Blizzard, please, open an official micro-transaction store and just sell the gold yourself.

Do it.

No limits on how much, make it legal, and price it so low that it’s undercutting the gold sellers.

Players are somehow able to find gold sellers online, so I’ve got to imagine, since you’ve got computers and the internet yourselves, that you could figure out where they are and how much they charge.

Give the player, the person that seems unable to tear themselves away from buying gold, a legitimate, safe and dependable location to get it from.

Remove any reason someone may have to visit a gold seller outside of Blizzard.

Tell the players, if they really cannot stand to farm gold for epic flying or that awesome epic hammer on the AH themselves, you will give them a place to go where they know they’re getting the best deal, the transaction will be safe, they will not be subject to viruses or hacking, and they will not be risking an account ban.

On the flip side, make it clear that if you DO catch anyone buying gold or selling gold outside their own store, you WILL still ban their account.

I didn’t want to make the obvious analogy with prohibition and alcohol… but seriously. If players, regardless of what the consequences may be to them, continue to go give the gold sellers money, then the gold sellers will continue to find ways of getting it to give.

Remove the incentive. Take away their payday. Reduce their market to nothing.

Make them go find someone else to rip off.

Now, I’m not naive. I know that the WoW economy is very involved, and Blizzard does a lot to try and balance the availability of gold through play with the number of things that you can spend it on. Blizzard is a world economy in scope, and they have to do a lot of work behind the scenes to battle inflation.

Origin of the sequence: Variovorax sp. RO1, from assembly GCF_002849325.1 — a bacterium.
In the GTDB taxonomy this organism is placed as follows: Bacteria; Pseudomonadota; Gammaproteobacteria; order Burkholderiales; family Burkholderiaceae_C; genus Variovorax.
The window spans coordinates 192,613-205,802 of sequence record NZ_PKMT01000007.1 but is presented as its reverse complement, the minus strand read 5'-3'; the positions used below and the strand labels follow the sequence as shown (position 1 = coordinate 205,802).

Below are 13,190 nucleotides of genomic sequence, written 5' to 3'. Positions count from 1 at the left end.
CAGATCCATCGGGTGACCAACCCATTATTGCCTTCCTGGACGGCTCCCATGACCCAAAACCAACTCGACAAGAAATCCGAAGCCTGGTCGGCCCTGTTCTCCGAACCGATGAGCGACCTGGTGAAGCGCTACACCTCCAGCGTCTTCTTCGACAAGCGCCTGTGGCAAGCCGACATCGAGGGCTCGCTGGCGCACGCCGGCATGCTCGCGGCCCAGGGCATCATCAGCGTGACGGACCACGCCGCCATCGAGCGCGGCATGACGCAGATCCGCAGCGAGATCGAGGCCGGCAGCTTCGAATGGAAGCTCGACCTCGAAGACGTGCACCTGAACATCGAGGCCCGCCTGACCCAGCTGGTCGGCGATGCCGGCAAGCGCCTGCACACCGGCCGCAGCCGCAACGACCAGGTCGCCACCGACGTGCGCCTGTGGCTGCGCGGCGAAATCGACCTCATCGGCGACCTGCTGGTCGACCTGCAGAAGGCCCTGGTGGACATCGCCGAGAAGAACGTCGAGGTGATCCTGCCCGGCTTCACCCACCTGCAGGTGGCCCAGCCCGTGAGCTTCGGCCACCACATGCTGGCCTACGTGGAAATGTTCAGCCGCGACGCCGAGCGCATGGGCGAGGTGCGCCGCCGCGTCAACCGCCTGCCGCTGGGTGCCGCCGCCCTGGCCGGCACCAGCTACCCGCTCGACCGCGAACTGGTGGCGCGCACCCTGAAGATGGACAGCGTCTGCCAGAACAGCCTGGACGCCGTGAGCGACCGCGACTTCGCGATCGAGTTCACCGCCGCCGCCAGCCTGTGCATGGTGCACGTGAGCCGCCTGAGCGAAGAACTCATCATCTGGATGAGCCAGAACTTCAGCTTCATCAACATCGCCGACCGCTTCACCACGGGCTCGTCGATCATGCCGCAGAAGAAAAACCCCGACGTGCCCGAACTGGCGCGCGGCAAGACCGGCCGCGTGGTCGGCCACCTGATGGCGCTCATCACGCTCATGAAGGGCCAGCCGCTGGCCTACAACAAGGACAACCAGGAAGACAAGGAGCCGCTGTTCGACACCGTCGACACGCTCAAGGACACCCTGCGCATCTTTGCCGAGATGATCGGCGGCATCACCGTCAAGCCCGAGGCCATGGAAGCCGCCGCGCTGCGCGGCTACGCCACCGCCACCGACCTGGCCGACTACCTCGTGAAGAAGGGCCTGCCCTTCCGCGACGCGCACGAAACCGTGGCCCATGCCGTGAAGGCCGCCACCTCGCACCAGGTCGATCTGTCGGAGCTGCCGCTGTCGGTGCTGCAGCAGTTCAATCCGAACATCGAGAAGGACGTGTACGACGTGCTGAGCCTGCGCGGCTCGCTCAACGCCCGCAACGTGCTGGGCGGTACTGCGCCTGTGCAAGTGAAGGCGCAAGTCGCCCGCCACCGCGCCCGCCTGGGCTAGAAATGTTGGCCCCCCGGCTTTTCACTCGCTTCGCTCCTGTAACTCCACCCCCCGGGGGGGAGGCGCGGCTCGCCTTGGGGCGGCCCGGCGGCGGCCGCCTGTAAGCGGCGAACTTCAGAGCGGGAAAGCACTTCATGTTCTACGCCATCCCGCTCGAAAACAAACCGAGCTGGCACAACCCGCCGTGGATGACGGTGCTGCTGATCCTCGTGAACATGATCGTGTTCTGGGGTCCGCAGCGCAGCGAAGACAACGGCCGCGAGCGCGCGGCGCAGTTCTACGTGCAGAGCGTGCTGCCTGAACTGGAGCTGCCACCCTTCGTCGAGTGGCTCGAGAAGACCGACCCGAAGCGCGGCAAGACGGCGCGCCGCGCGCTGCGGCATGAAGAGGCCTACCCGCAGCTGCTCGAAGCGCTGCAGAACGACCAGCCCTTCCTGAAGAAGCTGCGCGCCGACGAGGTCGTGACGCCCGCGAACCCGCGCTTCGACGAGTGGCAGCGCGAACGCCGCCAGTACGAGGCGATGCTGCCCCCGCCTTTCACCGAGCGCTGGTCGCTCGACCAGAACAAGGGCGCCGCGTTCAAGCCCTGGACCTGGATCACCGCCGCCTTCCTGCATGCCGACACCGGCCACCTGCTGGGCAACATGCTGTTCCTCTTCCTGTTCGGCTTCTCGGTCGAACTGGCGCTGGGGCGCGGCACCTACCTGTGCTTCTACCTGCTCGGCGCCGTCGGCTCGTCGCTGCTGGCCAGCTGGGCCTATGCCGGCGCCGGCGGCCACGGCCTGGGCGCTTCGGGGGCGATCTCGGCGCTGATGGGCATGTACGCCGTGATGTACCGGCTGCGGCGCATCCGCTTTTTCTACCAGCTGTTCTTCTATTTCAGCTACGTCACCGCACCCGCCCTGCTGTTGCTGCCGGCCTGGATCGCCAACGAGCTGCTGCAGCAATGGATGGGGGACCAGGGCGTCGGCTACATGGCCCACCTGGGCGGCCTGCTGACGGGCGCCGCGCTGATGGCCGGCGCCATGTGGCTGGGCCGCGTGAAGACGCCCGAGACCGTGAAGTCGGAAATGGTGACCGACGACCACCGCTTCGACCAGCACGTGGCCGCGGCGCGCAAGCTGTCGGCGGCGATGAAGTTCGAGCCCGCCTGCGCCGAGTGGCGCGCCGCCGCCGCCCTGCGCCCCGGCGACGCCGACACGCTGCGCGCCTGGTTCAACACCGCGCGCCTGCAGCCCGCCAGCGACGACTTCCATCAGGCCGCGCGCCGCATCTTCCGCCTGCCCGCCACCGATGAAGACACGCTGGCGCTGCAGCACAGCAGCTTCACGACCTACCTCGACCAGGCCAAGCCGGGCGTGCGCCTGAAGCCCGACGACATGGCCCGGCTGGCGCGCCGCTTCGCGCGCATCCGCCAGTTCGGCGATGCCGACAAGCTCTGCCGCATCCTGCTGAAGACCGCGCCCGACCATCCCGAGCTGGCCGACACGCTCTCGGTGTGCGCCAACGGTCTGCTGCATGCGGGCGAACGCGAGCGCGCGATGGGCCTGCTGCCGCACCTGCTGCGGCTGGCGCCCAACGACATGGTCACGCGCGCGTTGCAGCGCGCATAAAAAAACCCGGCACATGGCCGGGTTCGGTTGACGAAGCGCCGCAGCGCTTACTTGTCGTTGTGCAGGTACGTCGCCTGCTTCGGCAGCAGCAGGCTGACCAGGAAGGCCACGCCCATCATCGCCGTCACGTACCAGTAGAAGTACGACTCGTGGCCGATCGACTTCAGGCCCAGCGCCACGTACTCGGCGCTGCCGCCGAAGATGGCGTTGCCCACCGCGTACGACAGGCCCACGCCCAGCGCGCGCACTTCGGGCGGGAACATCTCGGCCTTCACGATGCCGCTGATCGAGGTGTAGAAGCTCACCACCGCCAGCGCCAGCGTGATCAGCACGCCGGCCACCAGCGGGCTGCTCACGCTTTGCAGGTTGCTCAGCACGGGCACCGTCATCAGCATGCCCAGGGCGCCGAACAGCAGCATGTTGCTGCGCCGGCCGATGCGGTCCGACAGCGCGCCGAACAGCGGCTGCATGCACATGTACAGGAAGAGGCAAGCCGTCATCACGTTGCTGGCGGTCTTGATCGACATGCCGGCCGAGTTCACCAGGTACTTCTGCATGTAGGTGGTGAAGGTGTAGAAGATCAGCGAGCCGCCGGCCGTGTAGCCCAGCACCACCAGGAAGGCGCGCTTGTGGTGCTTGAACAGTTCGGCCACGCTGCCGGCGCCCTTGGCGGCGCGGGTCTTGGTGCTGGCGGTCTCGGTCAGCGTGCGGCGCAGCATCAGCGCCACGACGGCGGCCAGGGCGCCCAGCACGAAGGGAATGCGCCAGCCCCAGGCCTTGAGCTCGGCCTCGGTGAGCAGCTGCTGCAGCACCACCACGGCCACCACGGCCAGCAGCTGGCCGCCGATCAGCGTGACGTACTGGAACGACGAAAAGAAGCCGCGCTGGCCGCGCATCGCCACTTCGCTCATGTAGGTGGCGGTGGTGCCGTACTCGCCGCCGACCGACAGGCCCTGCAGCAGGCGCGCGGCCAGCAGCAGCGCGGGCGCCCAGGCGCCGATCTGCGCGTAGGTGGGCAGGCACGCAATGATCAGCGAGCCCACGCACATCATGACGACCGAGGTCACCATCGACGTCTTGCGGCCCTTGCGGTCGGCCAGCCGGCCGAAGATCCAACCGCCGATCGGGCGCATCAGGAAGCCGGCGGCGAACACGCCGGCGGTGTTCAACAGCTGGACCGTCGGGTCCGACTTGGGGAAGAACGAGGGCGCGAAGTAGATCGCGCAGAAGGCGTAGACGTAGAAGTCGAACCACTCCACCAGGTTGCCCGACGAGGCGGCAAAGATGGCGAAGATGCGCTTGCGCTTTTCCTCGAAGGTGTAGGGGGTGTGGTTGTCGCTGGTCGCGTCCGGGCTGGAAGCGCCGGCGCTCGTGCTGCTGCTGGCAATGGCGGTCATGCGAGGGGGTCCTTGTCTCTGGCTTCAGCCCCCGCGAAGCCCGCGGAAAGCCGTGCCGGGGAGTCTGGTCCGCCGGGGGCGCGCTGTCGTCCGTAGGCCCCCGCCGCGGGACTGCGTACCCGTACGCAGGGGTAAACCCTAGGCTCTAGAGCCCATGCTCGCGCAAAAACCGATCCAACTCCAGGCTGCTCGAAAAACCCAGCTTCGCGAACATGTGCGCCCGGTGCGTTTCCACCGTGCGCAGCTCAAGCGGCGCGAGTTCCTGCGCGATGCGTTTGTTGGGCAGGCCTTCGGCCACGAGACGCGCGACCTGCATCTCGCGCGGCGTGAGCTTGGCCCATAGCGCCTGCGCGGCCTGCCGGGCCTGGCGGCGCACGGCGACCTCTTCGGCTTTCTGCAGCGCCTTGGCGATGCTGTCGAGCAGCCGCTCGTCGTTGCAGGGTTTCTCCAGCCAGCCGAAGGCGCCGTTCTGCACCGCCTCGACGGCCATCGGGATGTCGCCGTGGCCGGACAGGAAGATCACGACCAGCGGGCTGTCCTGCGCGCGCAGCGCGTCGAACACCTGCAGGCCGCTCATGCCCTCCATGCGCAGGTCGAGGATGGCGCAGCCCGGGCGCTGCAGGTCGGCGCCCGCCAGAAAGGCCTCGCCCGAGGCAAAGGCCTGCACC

That being said… I think, purely my own opinion but what the heck, on a blog that’s what you get, pure opinion, but I think I can safely say people are sick and tired of wondering if today is the day some thief has hacked their account.

Just do it. Cut out the middle man, sell the gold yourself, and call it a day.

I won’t buy it, but someone out there sure as heck will, and you’d be performing a valuable service for the community if you can finally find some way of cutting the gold sellers off at the knees.

69 Responses to “A Call to End Prohibition – Sell Gold Now!”
  1. Guthammer says:

    Ever hear of a gold buyer being banned? Named?

    How about flagging a users account if they bought gold so that the rest of us could bring some social pressure to bear (no pun intended)?

  2. Krarg says:

    Official sell gold is like official sell drugs imo, it may work if something like this happens:

    1.- Permanent ban to anyone who buys gold, tracked ie just as any tax declaration, if you received a high amount of gld, you have to prove where that gold did come from.
    2.- Blizzard sets prices for everything and instead of use AH we can sell vendors anything we want to a reasonable price set by blizzard, then that vendor has in stock as many items sold to him by players, so another player can buy it there.
    3.- Reduce the importance of gold for most important things, and basically just allow to “sell” to the vendor mentioned in the point 2, stuffs like mats and crafted gear. Pets, mounts, important items make them BoP or BoA (Like Battered Hilt ie.)